Maybe, maybe not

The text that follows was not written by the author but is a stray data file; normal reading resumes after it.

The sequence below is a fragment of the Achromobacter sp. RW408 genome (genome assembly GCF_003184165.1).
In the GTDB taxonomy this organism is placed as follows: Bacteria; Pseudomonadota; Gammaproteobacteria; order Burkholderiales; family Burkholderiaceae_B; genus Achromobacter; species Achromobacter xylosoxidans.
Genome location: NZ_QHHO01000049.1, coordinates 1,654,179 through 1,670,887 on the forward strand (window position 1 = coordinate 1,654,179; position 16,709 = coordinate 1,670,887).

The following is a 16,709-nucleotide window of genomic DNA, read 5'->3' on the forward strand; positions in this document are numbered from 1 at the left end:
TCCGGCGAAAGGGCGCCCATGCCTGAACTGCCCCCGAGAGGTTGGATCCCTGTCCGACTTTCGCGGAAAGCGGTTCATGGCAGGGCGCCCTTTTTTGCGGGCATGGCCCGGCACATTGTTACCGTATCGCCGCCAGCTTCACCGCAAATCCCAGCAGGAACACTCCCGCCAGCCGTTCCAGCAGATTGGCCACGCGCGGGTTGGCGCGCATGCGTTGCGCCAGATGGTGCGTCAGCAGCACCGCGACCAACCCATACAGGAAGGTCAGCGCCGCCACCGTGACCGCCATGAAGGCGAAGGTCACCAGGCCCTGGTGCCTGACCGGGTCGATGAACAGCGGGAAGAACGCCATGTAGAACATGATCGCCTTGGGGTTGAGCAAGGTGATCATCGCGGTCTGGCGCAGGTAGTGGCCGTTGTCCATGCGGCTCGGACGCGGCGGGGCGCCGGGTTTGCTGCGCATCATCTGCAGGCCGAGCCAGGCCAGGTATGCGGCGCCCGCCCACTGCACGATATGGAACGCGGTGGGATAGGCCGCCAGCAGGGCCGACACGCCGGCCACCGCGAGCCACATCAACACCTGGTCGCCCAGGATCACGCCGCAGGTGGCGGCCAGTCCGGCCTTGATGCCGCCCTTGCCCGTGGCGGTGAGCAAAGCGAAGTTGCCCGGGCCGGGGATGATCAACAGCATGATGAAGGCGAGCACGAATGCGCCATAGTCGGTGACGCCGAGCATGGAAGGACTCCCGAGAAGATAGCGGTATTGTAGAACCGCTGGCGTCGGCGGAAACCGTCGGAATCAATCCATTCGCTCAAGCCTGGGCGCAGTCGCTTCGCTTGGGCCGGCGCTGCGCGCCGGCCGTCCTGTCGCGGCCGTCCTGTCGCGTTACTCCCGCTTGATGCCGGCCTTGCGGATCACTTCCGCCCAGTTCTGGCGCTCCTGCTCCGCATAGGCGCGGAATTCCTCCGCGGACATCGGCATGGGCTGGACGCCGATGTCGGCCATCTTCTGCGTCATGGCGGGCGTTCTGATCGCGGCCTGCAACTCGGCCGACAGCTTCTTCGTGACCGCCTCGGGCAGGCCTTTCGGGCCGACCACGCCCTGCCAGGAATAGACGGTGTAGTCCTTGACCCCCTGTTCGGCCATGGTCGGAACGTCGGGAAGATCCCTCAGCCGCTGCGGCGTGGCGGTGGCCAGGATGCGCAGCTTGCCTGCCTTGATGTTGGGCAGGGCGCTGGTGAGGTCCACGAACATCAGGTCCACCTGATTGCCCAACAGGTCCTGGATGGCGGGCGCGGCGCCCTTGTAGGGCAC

As much as I think the chief is lying, I have to say that I've been doing embedded software since the 1980s, and for most of that time I was the only one on God's green Earth who knew what most of the lines of code that I wrote actually did. Sure, we had peer review and SQA and audits, but If I wrote a line of code that turned off the Clean Mode and labeled it with a // Enable Clean Mode comment, then it would make it past the reviewers. Especially if there were pointers involved and maybe an enumeration in the mix. It is hard enough to detect unintentional errors in embedded C code. Finding an obfuscated intentional "error" is pretty unlikely. So, if I were doing embedded code for VW, why would I turn off the emissions controls? Maybe I think that the emissions rules are BS and that our customers deserve a better running car (not my personal opinion, mind you). Maybe I do it so that I earn the respect of my fellow engineers, or so I get to keep my job in a downturn because I am the Diesel Engine Wizard at VW. Embedded software doesn't have to be a black art, but in most organizations it is still practiced within a narrow slice of the organization without much visibility upward.